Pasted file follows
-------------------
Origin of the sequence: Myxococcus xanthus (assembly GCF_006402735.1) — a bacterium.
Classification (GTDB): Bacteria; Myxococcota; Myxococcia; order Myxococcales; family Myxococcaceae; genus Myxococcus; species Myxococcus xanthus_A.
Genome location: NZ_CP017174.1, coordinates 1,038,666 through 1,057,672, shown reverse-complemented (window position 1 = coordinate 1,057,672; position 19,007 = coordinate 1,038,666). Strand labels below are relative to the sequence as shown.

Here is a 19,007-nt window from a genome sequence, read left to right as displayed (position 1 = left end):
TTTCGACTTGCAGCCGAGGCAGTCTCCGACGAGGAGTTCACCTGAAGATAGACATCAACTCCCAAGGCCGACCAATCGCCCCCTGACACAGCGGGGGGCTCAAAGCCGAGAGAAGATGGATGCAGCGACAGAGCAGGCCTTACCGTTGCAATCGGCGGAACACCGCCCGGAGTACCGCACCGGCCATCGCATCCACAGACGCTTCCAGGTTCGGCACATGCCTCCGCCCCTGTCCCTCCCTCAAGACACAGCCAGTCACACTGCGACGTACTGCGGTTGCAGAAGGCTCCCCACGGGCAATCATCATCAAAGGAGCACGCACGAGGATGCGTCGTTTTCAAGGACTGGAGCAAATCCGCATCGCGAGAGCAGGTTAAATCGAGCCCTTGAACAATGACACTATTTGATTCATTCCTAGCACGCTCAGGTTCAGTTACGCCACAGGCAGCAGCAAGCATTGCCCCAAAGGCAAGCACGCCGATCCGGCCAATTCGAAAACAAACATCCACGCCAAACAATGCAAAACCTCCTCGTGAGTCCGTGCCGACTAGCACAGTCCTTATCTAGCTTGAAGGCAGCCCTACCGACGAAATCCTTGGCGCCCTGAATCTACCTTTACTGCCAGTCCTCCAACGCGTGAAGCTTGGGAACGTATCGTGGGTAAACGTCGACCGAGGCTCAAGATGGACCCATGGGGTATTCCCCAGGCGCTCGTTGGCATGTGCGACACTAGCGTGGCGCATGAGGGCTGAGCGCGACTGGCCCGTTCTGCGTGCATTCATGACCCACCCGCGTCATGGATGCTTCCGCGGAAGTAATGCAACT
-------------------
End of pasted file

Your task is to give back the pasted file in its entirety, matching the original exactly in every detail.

Origin of the sequence: Myxococcus xanthus (assembly GCF_006402735.1) — a bacterium.
Classification (GTDB): Bacteria; Myxococcota; Myxococcia; order Myxococcales; family Myxococcaceae; genus Myxococcus; species Myxococcus xanthus_A.
Genome location: NZ_CP017174.1, coordinates 1,038,666 through 1,057,672, shown reverse-complemented (window position 1 = coordinate 1,057,672; position 19,007 = coordinate 1,038,666). Strand labels below are relative to the sequence as shown.

Here is a 19,007-nt window from a genome sequence, read left to right as displayed (position 1 = left end):
TTTCGACTTGCAGCCGAGGCAGTCTCCGACGAGGAGTTCACCTGAAGATAGACATCAACTCCCAAGGCCGACCAATCGCCCCCTGACACAGCGGGGGGCTCAAAGCCGAGAGAAGATGGATGCAGCGACAGAGCAGGCCTTACCGTTGCAATCGGCGGAACACCGCCCGGAGTACCGCACCGGCCATCGCATCCACAGACGCTTCCAGGTTCGGCACATGCCTCCGCCCCTGTCCCTCCCTCAAGACACAGCCAGTCACACTGCGACGTACTGCGGTTGCAGAAGGCTCCCCACGGGCAATCATCATCAAAGGAGCACGCACGAGGATGCGTCGTTTTCAAGGACTGGAGCAAATCCGCATCGCGAGAGCAGGTTAAATCGAGCCCTTGAACAATGACACTATTTGATTCATTCCTAGCACGCTCAGGTTCAGTTACGCCACAGGCAGCAGCAAGCATTGCCCCAAAGGCAAGCACGCCGATCCGGCCAATTCGAAAACAAACATCCACGCCAAACAATGCAAAACCTCCTCGTGAGTCCGTGCCGACTAGCACAGTCCTTATCTAGCTTGAAGGCAGCCCTACCGACGAAATCCTTGGCGCCCTGAATCTACCTTTACTGCCAGTCCTCCAACGCGTGAAGCTTGGGAACGTATCGTGGGTAAACGTCGACCGAGGCTCAAGATGGACCCATGGGGTATTCCCCAGGCGCTCGTTGGCATGTGCGACACTAGCGTGGCGCATGAGGGCTGAGCGCGACTGGCCCGTTCTGCGTGCATTCATGACCCACCCGCGTCATGGATGCTTCCGCGGAAGTAATGCAACT